Many thanks to Diane Donovan of Midwest Book Review for this awesome write-up! (Check out the review on their website here. You'll have to scroll a bit!)
Original Thirteen Publications
Review by Diane Donovan for Midwest Book Review.
Jenny Goodnight tells of a tired missionary woman who becomes drawn into a town conflict between fiery newspaper reporter Uncle Matthew and the powerful founding family of the town of Legacy.
It doesn't help her case, when murder results, that she's an assertive woman known for packing a pistol and confronting violence, herself. When she becomes a suspect in the murder, Jenny is drawn into the investigation to save herself from hanging. Like her investigative uncle, she discovers even more layers to the town's politics and underlying connections, the more she pulls at the strings of possibilities and strange associations.
Killarney Traynor creates an involving, clever, assertive protagonist in the character of Jenny Goodnight. The plot follows her special form of frontier justice and confrontation beyond the confines of the usual Western female protagonist.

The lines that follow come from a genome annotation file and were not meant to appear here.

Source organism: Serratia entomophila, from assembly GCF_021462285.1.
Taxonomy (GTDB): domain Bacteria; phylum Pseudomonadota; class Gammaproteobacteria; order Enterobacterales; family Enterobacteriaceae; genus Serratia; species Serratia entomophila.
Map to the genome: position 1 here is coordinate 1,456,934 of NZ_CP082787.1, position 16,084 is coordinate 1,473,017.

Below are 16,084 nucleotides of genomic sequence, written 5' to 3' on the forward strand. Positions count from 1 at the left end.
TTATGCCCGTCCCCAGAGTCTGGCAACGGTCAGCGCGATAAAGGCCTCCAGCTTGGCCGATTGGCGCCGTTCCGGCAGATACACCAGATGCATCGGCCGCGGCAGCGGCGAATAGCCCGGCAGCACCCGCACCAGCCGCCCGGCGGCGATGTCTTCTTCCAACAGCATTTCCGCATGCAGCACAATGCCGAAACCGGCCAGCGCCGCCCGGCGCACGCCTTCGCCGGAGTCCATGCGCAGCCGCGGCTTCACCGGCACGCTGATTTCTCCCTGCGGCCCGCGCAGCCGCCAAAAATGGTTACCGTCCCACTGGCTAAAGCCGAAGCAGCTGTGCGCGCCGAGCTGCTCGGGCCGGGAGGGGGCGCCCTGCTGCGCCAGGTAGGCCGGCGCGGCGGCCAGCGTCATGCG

Jenny's uncle wants to reject her inclination to rescue him even as she uncovers truths about his relationship with Underwood and the secret that is being held over his head. More importantly, Jenny herself finds that her own future and capacity to survive and live in this town depends on her ability to unravel a very strange and deadly truth indeed.
From a missing letter to another act of violence that hits too close to home, Jenny perseveres against all odds, drawing readers into a Western scenario in which her strengths spill over into other lives to create new possibilities not just for Jenny, but those around her.
Another big plus to the story is the atmospheric descriptions that create strong images of countryside and purposes: "I followed him down the narrow path. The sun was descending, shafts of light gilding the rugged dark pines and bringing out the burnt orange of the landscape. We rode maybe half a mile under the arbor, then the trees gave way and the valley opened up before us. A low, squat building, weather-beaten and in need of work, was situated on the open plain, a barn just behind it. Beyond these, a creek wended its way through a corridor of earth-clutching trees. There were more trees staked out in an irregular pattern on the far side of the house. Cattle lowed from somewhere, and Danaher's nag whinnied in the paddock. It was a sweet piece of land, capable of supporting a small family, and I wondered if that would have suited the lovely Helen, had she not caught the eye of an Evans."
Readers who like blends of Western and mystery themes, powered by an exceptionally astute female protagonist, will relish the intrigue, atmosphere, and confrontational changes in Jenny Goodnight, which is highly recommended reading for Western novel fans looking for more than the usual male-centric focus.